View from the CSCO’s Office

By Editorial Staff

A growing number of C-level executives view their supply chain capabilities as vital to differentiating their companies in the marketplace, and the chief supply chain officer has emerged as the key stakeholder for enabling supply chain transformation.

That is one of the top findings from the recent "2010 Chief Supply Chain Officers' Report," a collaboration between SCM World, a leading online global community for supply chain executives, and Aberdeen Group, one of the top industry analyst firms covering the supply chain space. The report was released at the CSCO Summit, held June 15-16 online with registered participants that included more than 2,500 senior global supply chain, operations, procurement and logistics executives.

Research for the report included a survey of 396 supply chain professionals, including 50 C-level executives. Just over half (56 percent) of the organizations surveyed were in manufacturing, while 23 percent were service providers, 11 percent distributors, 7 percent retailers and the remainder contract manufacturers.

The findings highlighted the increasing extent to which C-level executives, in particular, view supply chain capabilities as vital to their companies' success. While 33 percent of C-level respondents said that supply chain was a market strategy competitive differentiator, and 29 percent saw the function as a customer service competitive differentiator, just 19 percent of top-level executives viewed supply chain primarily as a cost-savings opportunity.

Interestingly, the corresponding figures for respondents from outside the C-suite (i.e., director/vice president or manager/head) were 21 percent, 28 percent and 31 percent, suggesting that Supply Chain, as a function, is still viewed in the enterprise at large more as a cost center than as a competitive differentiator.

Increasing Customer Demands

All the participants in the study largely agreed that heightened requirements from customers were the top pressure prompting organizations to focus on improving supply chain management within their organizations. In all, more than half of respondents (54 percent of C-levels, 56 percent of others) cited "Escalating customer service demands & increased demand volatility" as the leading pressure. Second on the list was "Rising business complexity of managing an increasingly global business network," cited by 40 percent of all respondents.

C-level executives are more focused on economic and financial volatility as a top concern (cited by 31 percent of C-levels, versus 21 percent of others). Practitioners outside the corner offices were more focused on increasing supply chain risk exposure, including security, environmental and financial stability (cited by 27 percent of "others," versus 21 percent of C-level respondents). (See Figure 1 above.)

The high regard for supply chain within the C-suites could be beneficial for Supply Chain as a function as it seeks approval to invest in new tools and new talent as enablers of transformation. However, the differences in perception of the supply chain within different constituencies in the enterprise could inhibit that transformation if Supply Chain is unable to express its requirements in a way that aligns with their senior leaders' view of the function's value.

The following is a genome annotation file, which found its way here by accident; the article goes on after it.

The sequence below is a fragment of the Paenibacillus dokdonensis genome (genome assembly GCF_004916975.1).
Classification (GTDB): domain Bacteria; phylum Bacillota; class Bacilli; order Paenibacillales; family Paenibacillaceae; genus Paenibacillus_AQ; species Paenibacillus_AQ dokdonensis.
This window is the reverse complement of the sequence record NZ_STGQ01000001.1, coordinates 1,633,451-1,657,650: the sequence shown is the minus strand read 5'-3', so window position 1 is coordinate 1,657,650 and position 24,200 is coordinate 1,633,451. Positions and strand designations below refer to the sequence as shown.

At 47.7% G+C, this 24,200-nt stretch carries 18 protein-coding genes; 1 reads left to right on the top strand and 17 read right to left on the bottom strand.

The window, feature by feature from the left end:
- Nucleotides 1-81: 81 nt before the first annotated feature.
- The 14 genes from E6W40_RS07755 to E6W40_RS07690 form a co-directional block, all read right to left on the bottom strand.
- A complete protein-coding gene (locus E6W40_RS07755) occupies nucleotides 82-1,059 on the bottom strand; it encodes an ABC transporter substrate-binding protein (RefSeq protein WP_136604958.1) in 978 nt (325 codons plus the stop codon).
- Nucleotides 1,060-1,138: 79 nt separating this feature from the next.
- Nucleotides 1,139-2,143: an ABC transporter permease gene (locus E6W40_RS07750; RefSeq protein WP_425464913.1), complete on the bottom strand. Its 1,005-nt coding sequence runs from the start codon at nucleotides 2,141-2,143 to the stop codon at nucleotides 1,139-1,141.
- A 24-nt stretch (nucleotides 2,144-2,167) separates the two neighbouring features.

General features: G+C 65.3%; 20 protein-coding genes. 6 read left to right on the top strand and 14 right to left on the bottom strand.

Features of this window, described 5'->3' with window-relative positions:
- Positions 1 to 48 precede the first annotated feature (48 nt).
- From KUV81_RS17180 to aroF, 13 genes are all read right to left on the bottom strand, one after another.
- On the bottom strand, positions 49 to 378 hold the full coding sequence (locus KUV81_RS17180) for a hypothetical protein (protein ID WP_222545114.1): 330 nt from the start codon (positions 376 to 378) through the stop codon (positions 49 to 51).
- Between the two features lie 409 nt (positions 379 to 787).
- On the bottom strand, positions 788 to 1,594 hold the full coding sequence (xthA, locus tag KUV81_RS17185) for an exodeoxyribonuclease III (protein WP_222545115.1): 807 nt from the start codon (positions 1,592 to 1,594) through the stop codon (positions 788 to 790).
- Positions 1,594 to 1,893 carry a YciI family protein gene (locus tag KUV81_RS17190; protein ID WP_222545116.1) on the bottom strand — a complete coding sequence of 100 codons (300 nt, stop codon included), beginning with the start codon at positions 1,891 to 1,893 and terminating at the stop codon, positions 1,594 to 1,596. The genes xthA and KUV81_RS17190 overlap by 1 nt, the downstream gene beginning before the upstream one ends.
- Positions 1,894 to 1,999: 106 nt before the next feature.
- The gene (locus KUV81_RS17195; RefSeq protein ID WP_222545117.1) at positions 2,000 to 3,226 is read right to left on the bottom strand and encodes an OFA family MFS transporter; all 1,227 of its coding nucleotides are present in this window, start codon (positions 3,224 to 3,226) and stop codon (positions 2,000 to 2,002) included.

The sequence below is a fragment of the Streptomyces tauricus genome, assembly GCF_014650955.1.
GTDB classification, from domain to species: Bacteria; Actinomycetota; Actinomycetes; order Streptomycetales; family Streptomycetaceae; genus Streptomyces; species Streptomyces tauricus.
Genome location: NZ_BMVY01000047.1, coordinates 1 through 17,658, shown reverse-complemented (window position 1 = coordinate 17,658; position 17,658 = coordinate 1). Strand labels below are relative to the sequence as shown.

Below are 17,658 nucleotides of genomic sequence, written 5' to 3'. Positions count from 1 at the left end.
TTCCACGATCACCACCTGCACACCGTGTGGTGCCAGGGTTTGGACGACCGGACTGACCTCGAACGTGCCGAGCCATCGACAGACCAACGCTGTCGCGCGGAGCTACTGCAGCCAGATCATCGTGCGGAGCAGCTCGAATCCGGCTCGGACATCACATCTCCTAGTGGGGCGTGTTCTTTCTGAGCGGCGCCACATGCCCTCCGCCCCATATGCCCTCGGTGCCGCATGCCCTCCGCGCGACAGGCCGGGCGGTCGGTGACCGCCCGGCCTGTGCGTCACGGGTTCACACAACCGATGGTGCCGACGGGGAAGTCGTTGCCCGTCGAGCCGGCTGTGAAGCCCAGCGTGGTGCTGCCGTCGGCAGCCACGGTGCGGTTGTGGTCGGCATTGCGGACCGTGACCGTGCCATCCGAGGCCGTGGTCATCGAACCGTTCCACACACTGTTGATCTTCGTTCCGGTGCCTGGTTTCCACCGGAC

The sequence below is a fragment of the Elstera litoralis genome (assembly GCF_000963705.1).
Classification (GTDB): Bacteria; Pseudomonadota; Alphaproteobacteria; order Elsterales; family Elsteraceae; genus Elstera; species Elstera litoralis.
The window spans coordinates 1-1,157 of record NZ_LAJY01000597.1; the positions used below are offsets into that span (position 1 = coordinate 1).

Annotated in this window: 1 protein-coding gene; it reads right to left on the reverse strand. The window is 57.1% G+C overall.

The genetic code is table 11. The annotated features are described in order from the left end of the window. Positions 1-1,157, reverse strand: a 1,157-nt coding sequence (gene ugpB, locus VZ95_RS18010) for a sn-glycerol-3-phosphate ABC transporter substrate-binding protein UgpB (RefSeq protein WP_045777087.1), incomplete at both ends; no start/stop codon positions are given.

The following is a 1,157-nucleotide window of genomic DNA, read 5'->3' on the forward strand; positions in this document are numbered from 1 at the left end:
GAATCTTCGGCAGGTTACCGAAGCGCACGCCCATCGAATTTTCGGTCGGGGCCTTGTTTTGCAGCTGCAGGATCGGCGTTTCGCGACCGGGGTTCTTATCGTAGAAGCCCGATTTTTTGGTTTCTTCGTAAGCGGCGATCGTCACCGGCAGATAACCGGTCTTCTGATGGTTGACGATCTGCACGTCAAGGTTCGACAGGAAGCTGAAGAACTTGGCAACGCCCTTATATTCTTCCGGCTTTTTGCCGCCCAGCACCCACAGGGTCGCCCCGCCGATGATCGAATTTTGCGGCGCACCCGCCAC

Reuben Slone, executive vice president of supply chain at OfficeMax and co-author of "The New Supply Chain Agenda: The 5 Steps that Drive Real Value," notes in the report that supply chain executives must be able to "speak the language of the CEO, CFO and the board" to be effective. "Slone and other top performing supply chain leaders know that to be a part of driving company strategy, they have to relate all of their actions and results to what matters to the CEO," the report continues.

CSCOs Take Action

Not surprisingly, given the fragile state of the economy and generally weakened level of demand, the top action being taken by supply chain professionals to strengthen their companies was to reduce inventory at all levels, cited by 58 percent of C-level executives and 66 percent of other respondents. Roughly half of C-level and non-C-level participants in the study (54 percent and 52 percent, respectively) said that their companies had restructured the supply chain organization to gain additional efficiencies.

The report outlines the process capabilities essential to supply chain excellence and compares how "best-in-class" organizations apply those capabilities versus "average" and "laggard" enterprises. Nearly eight in ten (79 percent) of best-in-class organizations reported that they had the ability to find and access supply chain data necessary for decision-making, versus 58 percent of laggard organizations. Similar percentages applied to the application of cross-functional metrics (78 percent and 58 percent, respectively, for best-in-class and laggard organizations).

The gap was much narrower for more advanced capabilities, such as the ability to make mid-course changes to shipments through reallocation or re-routing of in-transit shipments. Here, only 35 percent of best-in-class organizations report having this capability, versus 28 percent for laggards.

The report also outlines the organizational and technological capabilities that distinguish best-in-class organizations from average and laggard enterprises, providing case studies that illustrate how critical capabilities can produce significant bottom line impact within diverse companies. In addition, the report provides recommended actions to help laggard and average organizations elevate their performance to best-in-class status, and advice for best-in-class organizations to continue their path to excellence.

The "2010 Chief Supply Chain Officers' Report" currently can be accessed free of charge (registration required) at www.scmworld.org.

 

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